The modern period began at the end of the sixteenth century. During this time functions became equivalent to analytical expressions. This revolutionized mathematics. Eventually by the eighteenth century the idea of a function as an analytical expression was insufficient, and a more generalized definition was developed. Essentially "a function y of the variable x, y = f(x), is a relation between pairs of elements of two number sets, X and Y, such that to each element x from the first set X one and only one element y from the second set Y is assigned according to some definite rule," as stated by A.P. Youschkevitch in his article "The Concept of a Function up to the Middle of the 19th Century" (Archives for History of Exact Sciences, vol. 16 (1976/77), pp. 37-85.). This rule can be shown using words, an x, y table, an analytic expression, a graph, or other means.
During the late sixteenth century and early seventeenth century more computations were being done, the use of symbols was growing, and the inclusion of imaginary and complex numbers into the number system further developed the function concept. Function concepts now took place between sets of numbers and not just quantities. Logarithms were discovered and trigonometry was advancing. Using signs for math operations and relations (+, -, powers, =, etc.) and signs for unknowns and knowns let them write down algebraic equations and expressions in a symbolic form.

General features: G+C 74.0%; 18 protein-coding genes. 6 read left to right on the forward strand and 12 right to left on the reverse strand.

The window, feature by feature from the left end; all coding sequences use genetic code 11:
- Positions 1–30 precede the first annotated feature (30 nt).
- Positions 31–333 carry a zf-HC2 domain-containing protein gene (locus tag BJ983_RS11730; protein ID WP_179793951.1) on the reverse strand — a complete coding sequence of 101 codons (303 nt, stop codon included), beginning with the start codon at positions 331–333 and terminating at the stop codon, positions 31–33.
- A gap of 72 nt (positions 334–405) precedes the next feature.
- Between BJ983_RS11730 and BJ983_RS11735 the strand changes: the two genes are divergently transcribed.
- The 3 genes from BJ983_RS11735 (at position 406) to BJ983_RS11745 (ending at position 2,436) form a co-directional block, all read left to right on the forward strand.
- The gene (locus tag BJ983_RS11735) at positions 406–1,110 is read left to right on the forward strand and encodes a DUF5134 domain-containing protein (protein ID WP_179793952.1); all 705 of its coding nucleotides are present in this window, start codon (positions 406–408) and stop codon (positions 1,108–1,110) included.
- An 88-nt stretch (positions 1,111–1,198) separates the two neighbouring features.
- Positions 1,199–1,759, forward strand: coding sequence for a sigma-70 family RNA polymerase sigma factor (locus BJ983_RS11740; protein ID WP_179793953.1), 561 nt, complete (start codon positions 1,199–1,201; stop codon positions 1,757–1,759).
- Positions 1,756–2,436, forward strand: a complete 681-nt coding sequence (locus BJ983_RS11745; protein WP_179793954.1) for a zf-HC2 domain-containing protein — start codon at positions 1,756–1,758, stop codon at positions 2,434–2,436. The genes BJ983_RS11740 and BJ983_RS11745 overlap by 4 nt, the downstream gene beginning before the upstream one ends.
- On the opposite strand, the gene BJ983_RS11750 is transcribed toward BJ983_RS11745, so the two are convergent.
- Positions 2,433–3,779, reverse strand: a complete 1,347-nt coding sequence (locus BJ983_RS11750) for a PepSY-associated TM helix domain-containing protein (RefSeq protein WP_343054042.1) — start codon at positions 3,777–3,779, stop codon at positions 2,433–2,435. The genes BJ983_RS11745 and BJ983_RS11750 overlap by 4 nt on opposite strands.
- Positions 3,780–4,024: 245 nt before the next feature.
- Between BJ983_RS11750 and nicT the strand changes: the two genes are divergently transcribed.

Science, especially mechanics, was developing. New concepts of the laws of nature and their relationship to numerous quantities was growing. The chief problem of science at the time was the relationship between curvilinear motion and forces affecting motion.
The use of formulas to introduce functions was starting. Descartes developed the idea of introducing a function analytically in his Geometry (1637). He wanted to reduce the solution of all algebraic problems and equations to some standard procedure for constructing their real roots. Descartes was the first to make it clear that an equation in x and y is a way to show a dependence between variable quantities so that the values of one of them can be calculated from the corresponding values of the other one. Descartes was also the first to classify various algebraic curves.
In the middle of the seventeenth century a discovery was made independently by Pietro Mengoli, James Gregory, and Issac Newton. They made it possible to write any functional relation analytically. They figured out how to develop functions into infinite power series. Other infinite expressions of functions were added later.